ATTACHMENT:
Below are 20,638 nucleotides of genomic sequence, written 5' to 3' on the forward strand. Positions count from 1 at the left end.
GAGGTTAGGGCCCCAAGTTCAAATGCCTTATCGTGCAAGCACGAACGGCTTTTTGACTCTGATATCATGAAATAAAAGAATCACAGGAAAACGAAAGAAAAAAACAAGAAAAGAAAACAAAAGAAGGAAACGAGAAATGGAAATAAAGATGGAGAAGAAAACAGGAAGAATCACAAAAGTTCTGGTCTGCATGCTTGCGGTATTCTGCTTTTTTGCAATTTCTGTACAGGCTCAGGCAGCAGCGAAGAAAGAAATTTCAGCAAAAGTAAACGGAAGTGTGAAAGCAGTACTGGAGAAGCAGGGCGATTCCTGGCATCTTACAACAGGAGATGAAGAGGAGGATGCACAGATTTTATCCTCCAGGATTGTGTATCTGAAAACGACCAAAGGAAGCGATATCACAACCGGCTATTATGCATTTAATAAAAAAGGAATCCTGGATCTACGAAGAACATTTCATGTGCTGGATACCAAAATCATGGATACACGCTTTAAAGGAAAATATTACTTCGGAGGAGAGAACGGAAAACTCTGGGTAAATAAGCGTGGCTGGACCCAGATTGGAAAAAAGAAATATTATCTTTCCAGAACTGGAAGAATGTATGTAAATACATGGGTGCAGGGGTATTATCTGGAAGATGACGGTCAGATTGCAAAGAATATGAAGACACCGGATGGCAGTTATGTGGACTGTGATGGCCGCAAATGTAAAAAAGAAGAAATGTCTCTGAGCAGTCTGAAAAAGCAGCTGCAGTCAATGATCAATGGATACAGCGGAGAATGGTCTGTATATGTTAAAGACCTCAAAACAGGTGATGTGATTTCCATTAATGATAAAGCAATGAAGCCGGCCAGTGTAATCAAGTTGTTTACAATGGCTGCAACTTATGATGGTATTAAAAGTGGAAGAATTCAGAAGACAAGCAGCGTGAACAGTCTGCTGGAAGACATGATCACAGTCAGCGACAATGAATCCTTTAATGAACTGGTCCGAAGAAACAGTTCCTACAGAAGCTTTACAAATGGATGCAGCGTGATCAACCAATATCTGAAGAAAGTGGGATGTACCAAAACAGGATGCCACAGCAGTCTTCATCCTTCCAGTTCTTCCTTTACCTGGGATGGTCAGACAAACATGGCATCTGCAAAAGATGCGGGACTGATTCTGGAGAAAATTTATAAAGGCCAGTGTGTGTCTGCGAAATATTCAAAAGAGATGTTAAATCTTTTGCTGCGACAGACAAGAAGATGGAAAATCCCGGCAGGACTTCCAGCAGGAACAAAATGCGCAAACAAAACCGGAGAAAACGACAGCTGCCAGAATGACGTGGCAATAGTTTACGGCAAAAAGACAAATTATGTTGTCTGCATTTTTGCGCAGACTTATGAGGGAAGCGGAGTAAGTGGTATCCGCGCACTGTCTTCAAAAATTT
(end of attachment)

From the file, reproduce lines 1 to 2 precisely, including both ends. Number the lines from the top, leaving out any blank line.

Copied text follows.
Below are 20,638 nucleotides of genomic sequence, written 5' to 3' on the forward strand. Positions count from 1 at the left end.
GAGGTTAGGGCCCCAAGTTCAAATGCCTTATCGTGCAAGCACGAACGGCTTTTTGACTCTGATATCATGAAATAAAAGAATCACAGGAAAACGAAAGAAAAAAACAAGAAAAGAAAACAAAAGAAGGAAACGAGAAATGGAAATAAAGATGGAGAAGAAAACAGGAAGAATCACAAAAGTTCTGGTCTGCATGCTTGCGGTATTCTGCTTTTTTGCAATTTCTGTACAGGCTCAGGCAGCAGCGAAGAAAGAAATTTCAGCAAAAGTAAACGGAAGTGTGAAAGCAGTACTGGAGAAGCAGGGCGATTCCTGGCATCTTACAACAGGAGATGAAGAGGAGGATGCACAGATTTTATCCTCCAGGATTGTGTATCTGAAAACGACCAAAGGAAGCGATATCACAACCGGCTATTATGCATTTAATAAAAAAGGAATCCTGGATCTACGAAGAACATTTCATGTGCTGGATACCAAAATCATGGATACACGCTTTAAAGGAAAATATTACTTCGGAGGAGAGAACGGAAAACTCTGGGTAAATAAGCGTGGCTGGACCCAGATTGGAAAAAAGAAATATTATCTTTCCAGAACTGGAAGAATGTATGTAAATACATGGGTGCAGGGGTATTATCTGGAAGATGACGGTCAGATTGCAAAGAATATGAAGACACCGGATGGCAGTTATGTGGACTGTGATGGCCGCAAATGTAAAAAAGAAGAAATGTCTCTGAGCAGTCTGAAAAAGCAGCTGCAGTCAATGATCAATGGATACAGCGGAGAATGGTCTGTATATGTTAAAGACCTCAAAACAGGTGATGTGATTTCCATTAATGATAAAGCAATGAAGCCGGCCAGTGTAATCAAGTTGTTTACAATGGCTGCAACTTATGATGGTATTAAAAGTGGAAGAATTCAGAAGACAAGCAGCGTGAACAGTCTGCTGGAAGACATGATCACAGTCAGCGACAATGAATCCTTTAATGAACTGGTCCGAAGAAACAGTTCCTACAGAAGCTTTACAAATGGATGCAGCGTGATCAACCAATATCTGAAGAAAGTGGGATGTACCAAAACAGGATGCCACAGCAGTCTTCATCCTTCCAGTTCTTCCTTTACCTGGGATGGTCAGACAAACATGGCATCTGCAAAAGATGCGGGACTGATTCTGGAGAAAATTTATAAAGGCCAGTGTGTGTCTGCGAAATATTCAAAAGAGATGTTAAATCTTTTGCTGCGACAGACAAGAAGATGGAAAATCCCGGCAGGACTTCCAGCAGGAACAAAATGCGCAAACAAAACCGGAGAAAACGACAGCTGCCAGAATGACGTGGCAATAGTTTACGGCAAAAAGACAAATTATGTTGTCTGCATTTTTGCGCAGACTTATGAGGGAAGCGGAGTAAGTGGTATCCGCGCACTGTCTTCAAAAATTT